• -
  • irishtimes.com - Posted: September 23, 2009 @ 1:01 pm

    Campaigning for arts

    Fiona McCann

    The National Campaign for the Arts is up and running, folks, with a brand new website: www.ncfa.ie, and a very real agenda – to assert the importance of the arts to economic recovery. The campaign also calls for the retention of Culture Ireland, the retention of the Irish Film Board, the maintenance of funding to the Arts Council, the retention of the artists’ income tax exemption scheme, and a commitment to retain the arts portfolio at cabinet as part of a senior ministerial portfolio. And why? Because those involved – producers, festivals, venues and organisations involved in all manner of arts – believe the arts are central to economic and social recovery. Here’s what Gerry Godley, director of Improvised Music Co, thinks . What do you think?

    • Liam says:

      Personally I don’t favour subsidies, starting off I pay for a TV (RTE) licence/tax and my taxes are higher because of the Arts budgets. So I could estimate that the average Irish family has €500 (big guess) less to spend on culture because of the upward transfer of wealth to a select group. Lets be honest , the main reason we punch above our weight in cultural exports compared to say Belgium is because of the English language and our large diaspora. The rest is just a lobby doing what it does best.

    • mise says:

      We should certainly encourage the arts, but I’m not sure that a focus on retaining administrative bodies is the way to go about it. Surely all this hardship that we’ve been promised in the form of civil service pay cuts will have the desired effect? It’s said that the arts are born of strife and sorrow, so I’m already looking forward to hard-hitting novels about a society in decline and operas loosely based on collections of frugal recipes.

    • Sarah says:

      I think the subsidy works out at about 1 or 2 euro per household per week…not a whole lot, considering.

    • Fiona says:

      Liam: I think there’s more to it than the language issue, though it does help disseminate work produced here. Do you see an argument in fostering the arts at all then?

      Mise: They do say that hard times breed good art, but I’m not sure that “they” are right. I know of a fair few writers who would not have completed their work without funding, though there’s always an argument that “true artists” would not be dissuaded by such paltry considerations as food and a roof over their heads. Back to leaky garret days, I guess. To be honest, I’d much rather the government spent my money on arts than on a host of other things. . .

      Sarah: Two euro a week does sound like it’s worth it, though that goes over 100 euro a year – hmm, still a bargain if you ask me.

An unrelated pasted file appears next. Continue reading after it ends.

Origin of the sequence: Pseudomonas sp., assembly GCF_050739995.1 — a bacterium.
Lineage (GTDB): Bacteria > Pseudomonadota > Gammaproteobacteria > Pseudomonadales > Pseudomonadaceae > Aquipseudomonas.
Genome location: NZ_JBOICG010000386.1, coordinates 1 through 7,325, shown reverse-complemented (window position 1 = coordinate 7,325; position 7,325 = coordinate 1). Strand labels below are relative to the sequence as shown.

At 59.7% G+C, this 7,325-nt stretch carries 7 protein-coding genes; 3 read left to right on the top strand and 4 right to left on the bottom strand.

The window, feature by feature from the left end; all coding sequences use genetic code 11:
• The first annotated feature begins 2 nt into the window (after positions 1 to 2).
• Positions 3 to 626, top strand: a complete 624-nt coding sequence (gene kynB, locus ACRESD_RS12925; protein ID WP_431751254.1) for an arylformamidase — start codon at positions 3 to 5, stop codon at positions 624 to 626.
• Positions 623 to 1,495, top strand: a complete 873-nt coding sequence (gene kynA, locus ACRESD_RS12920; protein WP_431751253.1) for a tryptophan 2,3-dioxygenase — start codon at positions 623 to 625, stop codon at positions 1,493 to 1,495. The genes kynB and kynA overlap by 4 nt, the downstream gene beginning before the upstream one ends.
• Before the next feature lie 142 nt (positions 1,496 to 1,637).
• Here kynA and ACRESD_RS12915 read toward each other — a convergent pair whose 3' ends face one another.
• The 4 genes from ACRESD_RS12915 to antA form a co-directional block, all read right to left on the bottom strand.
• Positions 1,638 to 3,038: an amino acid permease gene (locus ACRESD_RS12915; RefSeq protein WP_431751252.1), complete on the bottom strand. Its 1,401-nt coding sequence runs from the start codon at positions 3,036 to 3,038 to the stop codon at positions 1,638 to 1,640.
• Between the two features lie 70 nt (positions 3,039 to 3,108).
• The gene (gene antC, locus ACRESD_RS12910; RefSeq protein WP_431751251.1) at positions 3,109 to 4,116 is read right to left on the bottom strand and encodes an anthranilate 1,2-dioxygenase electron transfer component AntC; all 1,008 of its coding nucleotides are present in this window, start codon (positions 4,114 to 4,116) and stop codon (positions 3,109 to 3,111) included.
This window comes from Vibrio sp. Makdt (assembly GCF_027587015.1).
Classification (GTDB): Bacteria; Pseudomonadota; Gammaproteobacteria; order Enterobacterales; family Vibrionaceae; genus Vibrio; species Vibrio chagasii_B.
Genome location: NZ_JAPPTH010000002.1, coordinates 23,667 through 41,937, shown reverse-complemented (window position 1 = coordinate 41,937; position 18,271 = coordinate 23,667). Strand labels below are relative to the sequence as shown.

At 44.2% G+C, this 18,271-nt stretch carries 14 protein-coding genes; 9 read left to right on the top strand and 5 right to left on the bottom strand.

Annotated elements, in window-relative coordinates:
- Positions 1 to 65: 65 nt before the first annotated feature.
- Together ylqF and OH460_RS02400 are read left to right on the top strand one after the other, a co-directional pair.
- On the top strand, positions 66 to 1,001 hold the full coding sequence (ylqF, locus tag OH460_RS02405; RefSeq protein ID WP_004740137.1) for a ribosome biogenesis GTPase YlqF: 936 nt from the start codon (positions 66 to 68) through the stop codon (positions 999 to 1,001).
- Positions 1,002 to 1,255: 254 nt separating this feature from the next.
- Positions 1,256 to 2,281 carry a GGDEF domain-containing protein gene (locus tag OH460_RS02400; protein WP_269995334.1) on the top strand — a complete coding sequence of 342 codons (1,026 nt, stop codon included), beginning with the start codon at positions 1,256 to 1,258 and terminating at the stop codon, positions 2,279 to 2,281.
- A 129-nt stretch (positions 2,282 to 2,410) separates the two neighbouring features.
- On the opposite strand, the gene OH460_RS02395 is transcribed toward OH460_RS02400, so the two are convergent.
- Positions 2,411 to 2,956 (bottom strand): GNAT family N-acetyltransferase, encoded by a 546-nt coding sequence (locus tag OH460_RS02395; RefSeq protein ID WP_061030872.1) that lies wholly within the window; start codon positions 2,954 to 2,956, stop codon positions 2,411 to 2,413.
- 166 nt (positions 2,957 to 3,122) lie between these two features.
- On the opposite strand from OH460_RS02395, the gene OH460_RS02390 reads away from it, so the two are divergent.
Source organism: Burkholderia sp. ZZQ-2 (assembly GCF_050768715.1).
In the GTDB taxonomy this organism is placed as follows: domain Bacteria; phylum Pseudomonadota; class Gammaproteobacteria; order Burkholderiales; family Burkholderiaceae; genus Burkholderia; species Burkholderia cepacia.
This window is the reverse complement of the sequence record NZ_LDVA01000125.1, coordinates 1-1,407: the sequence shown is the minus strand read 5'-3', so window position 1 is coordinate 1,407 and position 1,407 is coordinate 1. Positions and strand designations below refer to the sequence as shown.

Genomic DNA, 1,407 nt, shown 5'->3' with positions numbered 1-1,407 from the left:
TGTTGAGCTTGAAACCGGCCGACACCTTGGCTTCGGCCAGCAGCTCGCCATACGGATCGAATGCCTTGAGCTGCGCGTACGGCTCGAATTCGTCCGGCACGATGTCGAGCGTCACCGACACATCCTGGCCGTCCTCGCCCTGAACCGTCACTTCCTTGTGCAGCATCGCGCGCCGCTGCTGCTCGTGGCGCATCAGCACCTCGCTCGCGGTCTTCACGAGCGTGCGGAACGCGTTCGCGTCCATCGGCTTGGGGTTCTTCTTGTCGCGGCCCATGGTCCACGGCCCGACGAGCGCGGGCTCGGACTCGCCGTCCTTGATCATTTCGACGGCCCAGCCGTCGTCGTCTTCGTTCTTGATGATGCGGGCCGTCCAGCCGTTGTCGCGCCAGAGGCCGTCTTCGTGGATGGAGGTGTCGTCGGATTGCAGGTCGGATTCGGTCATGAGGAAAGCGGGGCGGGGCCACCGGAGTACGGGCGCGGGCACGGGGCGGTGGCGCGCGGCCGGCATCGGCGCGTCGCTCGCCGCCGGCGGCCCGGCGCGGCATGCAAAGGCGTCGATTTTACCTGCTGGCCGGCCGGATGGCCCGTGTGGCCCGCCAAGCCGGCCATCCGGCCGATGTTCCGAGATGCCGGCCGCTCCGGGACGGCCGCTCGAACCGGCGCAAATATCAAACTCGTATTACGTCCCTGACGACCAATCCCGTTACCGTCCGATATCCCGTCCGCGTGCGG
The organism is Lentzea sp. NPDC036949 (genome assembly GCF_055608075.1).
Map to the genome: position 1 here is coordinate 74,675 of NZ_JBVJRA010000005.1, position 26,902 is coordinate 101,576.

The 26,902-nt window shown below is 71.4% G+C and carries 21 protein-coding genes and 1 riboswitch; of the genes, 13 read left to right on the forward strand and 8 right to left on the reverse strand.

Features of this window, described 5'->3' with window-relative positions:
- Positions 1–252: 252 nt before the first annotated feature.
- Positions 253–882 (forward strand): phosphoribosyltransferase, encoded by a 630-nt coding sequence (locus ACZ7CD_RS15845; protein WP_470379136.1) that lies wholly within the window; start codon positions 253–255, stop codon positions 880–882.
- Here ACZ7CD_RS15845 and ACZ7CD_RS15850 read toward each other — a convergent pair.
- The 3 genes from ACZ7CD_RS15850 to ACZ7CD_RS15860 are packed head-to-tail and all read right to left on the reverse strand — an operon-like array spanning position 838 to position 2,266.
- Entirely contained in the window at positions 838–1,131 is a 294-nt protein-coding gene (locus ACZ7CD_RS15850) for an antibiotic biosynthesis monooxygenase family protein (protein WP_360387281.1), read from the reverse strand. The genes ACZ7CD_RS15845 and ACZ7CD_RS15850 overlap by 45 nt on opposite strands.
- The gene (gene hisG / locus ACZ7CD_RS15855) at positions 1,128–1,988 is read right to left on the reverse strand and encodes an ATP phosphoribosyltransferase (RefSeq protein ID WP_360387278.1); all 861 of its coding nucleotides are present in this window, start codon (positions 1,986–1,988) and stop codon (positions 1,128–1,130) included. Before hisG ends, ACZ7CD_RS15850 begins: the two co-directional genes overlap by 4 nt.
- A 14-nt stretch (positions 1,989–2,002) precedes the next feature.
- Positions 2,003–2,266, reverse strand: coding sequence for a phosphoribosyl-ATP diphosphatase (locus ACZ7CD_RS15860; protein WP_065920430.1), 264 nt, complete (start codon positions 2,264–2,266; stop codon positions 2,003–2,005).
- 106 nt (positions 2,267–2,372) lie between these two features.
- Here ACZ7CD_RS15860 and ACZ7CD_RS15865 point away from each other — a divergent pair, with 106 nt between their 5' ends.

• david says:

      The Arts Council costs each household in Ireland 1euro a week. That’s 50euro per annum per household (so for many that’s 25euro per income). This is the main statement of the Arts Council’s Take A Bow! promotional campaign.

      One trip to the Abbey, or National Concert Hall, or to a Macnas parade a year and you’ve made the money back as an unsubsidised ticket would cost more than 25euro more – in the case of the free Macnas parade, there just wouldn’t be one.

      I don’t think people realise how small the funding of the arts in Ireland actually is. The TV licence is in a different league in terms of cost. It is more accessible though, so perhaps that’s fair. But the entire Arts budget wouldn’t buy you 3km of motorway. The restructured deal with the pharmacists saves the government more than twice the entire Arts Council budget after the 18% cut it got this year.

      Lobbying to save the administrative structures is about retaining a successful infrastructure, which has really come into its own in the last decade. Artists are actually accepting the cuts in funding though, just like all other elements of the economy. They all made less this year, and will make less again in 2010. It seems there’s a lot of important information about Ireland’s relationship to the arts that isn’t being communicated well.

    • Liam says:

      Fiona – Do you see an argument in fostering the arts at all then?

      Indeed, but I would try to use the GAA analogy here. As a parent it is more important for me to see my kids develop a love for the arts then to support a select elite. So that implies access to quality education , music art etc.

    • Fred Johnston says:

      I am mindful that the Arts Council presided over the withdrawing of funding from The Irish Writers’ Centre in Dublin and the Western Writers’ Centre in Galway and it is hard to believe that there were not ‘political’ reasons for these moves, at least in part. Yes, there should be funding for the arts – but how it is disbursed and how such decisions are made is something we should know more about. And the arts in Ireland is not the arts in Dublin. If the Arts Council is more than just a bank, then it must take a more active role in watchdogging how the arts are administered – what is the role of City and County Arts Officers, for instance? Does the Arts Council care?

    • Vandala says:

      If we’re all to do our bit in supporting the arts, perhaps the IT’s flagship Saturday magazine might like to do so too. I’m getting a bit tired of reading about weddings in Dalkey, gastronomic “adventures” and the world of wine.


Search Pursued by a Bear